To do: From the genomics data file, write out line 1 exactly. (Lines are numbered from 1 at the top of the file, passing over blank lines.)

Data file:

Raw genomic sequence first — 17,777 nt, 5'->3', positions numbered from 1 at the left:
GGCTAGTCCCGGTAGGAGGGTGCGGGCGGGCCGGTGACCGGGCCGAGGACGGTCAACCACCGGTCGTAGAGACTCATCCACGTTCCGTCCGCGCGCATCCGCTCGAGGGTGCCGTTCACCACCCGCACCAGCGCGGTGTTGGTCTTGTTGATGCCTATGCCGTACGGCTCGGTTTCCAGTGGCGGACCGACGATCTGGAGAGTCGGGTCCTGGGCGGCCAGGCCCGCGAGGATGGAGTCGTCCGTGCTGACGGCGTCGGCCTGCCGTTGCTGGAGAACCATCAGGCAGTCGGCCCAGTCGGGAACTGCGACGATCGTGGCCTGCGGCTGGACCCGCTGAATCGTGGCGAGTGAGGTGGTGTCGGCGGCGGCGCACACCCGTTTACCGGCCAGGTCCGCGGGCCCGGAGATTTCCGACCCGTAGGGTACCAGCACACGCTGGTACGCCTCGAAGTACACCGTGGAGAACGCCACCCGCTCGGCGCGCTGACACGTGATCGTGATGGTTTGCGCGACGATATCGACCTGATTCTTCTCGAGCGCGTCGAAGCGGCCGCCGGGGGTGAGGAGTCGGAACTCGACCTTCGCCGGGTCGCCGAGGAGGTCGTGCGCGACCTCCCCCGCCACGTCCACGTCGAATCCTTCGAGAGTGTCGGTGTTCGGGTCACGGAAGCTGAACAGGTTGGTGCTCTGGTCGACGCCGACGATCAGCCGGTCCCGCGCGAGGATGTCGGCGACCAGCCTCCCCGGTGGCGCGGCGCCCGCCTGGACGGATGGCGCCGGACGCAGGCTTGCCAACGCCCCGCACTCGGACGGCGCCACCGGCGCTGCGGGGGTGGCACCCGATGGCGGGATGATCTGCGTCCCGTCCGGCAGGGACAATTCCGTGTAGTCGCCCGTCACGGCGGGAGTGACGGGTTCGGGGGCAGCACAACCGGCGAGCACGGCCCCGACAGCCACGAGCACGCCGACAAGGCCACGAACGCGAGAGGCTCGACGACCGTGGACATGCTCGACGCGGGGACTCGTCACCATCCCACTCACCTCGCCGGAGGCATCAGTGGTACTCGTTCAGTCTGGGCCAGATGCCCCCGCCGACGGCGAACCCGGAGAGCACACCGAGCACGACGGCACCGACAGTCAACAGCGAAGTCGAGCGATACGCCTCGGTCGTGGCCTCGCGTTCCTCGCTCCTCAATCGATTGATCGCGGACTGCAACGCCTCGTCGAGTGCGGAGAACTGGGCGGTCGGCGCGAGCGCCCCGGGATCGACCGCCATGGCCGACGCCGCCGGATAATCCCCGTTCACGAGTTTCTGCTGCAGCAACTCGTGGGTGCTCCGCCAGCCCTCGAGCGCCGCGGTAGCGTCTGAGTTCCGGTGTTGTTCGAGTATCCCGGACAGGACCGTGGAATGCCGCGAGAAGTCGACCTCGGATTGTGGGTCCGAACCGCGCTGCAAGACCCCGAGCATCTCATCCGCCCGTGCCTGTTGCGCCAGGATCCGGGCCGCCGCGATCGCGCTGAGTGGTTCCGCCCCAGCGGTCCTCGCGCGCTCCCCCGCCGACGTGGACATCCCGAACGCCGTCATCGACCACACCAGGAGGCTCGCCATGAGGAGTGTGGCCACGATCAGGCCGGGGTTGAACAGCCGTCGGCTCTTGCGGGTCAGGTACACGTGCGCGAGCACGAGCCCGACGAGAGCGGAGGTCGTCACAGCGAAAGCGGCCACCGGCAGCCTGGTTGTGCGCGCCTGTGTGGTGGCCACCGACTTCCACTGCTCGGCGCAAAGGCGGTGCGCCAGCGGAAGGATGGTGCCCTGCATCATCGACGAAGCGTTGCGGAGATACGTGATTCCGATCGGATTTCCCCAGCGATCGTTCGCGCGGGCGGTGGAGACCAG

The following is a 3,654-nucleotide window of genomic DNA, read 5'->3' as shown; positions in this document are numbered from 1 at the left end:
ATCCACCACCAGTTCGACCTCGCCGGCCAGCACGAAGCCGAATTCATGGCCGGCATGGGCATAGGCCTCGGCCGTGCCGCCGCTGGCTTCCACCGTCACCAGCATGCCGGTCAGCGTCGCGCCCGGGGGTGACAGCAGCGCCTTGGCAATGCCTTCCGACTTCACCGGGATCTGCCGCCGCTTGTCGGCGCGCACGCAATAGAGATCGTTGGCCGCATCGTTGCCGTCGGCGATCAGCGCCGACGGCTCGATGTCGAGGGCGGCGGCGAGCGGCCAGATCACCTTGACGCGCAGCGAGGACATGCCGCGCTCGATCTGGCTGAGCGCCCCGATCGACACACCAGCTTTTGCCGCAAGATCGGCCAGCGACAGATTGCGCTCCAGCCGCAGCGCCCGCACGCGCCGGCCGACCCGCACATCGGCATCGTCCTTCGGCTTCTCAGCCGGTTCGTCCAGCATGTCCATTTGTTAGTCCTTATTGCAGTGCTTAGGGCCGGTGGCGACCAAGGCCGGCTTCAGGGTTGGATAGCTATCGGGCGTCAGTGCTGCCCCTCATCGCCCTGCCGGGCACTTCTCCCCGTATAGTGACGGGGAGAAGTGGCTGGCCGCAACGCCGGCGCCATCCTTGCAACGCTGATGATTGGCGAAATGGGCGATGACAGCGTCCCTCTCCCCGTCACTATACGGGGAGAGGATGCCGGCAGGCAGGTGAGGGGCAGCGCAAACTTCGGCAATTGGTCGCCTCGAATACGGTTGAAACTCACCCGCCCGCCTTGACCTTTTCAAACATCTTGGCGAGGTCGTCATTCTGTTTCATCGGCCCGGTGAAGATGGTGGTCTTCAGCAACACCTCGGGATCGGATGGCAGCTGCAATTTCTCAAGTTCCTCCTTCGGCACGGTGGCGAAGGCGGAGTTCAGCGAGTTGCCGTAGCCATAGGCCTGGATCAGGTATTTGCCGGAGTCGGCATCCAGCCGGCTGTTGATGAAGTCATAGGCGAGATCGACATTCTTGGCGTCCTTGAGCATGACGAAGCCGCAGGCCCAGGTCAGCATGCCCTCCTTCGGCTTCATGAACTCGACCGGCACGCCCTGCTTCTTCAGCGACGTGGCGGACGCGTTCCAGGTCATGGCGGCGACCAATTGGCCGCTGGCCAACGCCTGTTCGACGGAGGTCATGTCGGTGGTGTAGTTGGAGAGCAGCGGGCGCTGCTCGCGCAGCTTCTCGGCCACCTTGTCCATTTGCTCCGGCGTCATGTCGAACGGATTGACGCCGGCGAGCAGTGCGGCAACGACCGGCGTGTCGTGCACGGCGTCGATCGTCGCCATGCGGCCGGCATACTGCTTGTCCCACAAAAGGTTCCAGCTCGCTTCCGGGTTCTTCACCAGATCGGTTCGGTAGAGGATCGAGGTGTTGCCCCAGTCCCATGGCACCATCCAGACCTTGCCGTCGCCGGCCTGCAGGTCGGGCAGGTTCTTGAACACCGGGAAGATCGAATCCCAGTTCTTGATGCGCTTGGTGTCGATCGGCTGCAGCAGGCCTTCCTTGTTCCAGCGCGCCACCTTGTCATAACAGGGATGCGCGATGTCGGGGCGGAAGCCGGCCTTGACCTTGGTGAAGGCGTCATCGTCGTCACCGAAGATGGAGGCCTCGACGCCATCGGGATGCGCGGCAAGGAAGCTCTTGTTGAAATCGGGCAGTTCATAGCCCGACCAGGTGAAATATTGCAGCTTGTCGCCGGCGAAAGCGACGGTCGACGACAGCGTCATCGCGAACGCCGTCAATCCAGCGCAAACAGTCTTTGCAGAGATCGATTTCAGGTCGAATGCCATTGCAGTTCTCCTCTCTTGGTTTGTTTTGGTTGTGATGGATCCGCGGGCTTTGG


Raw genomic sequence first — 17,777 nt, 5'->3', positions numbered from 1 at the left: